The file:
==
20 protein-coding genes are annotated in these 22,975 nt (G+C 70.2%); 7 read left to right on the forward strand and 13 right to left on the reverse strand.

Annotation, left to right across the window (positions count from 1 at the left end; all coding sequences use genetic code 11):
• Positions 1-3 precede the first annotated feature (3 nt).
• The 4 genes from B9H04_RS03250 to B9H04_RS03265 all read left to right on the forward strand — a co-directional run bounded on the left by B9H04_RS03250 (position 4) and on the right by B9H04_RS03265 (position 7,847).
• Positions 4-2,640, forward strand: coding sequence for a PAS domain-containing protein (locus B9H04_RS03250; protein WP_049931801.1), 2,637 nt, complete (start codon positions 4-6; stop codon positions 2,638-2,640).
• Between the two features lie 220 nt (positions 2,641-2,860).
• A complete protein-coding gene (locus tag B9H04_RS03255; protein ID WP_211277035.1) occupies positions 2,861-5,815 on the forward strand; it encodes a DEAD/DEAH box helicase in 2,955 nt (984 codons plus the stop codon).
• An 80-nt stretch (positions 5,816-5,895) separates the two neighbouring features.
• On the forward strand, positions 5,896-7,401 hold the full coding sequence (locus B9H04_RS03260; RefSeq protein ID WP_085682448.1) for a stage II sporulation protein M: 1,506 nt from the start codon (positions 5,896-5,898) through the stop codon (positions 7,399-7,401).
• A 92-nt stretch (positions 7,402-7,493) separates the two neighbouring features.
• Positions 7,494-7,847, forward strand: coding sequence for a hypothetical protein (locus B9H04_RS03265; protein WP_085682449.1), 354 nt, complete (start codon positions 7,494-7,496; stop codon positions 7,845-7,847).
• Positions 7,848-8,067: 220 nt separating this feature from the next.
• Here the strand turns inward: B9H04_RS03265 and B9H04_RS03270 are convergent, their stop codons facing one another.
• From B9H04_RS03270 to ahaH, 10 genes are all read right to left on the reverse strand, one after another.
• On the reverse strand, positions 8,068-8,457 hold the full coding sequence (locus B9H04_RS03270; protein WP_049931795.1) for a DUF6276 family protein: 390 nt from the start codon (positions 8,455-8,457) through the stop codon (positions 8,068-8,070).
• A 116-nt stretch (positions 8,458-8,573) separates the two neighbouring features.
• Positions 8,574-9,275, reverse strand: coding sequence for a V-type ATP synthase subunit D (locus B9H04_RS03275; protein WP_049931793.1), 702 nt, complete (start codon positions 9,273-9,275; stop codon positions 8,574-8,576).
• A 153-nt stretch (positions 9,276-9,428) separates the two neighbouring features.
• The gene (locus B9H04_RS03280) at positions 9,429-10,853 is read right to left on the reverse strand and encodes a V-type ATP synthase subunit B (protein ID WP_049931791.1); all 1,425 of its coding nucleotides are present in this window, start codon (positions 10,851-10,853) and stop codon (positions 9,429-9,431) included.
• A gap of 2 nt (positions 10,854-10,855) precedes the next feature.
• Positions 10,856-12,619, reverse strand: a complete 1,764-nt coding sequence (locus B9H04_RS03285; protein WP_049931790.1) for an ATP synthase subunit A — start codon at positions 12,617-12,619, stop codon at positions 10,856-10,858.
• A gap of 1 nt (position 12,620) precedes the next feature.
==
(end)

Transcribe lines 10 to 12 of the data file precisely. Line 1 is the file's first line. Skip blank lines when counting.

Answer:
• A 92-nt stretch (positions 7,402-7,493) separates the two neighbouring features.
• Positions 7,494-7,847, forward strand: coding sequence for a hypothetical protein (locus B9H04_RS03265; protein WP_085682449.1), 354 nt, complete (start codon positions 7,494-7,496; stop codon positions 7,845-7,847).
• Positions 7,848-8,067: 220 nt separating this feature from the next.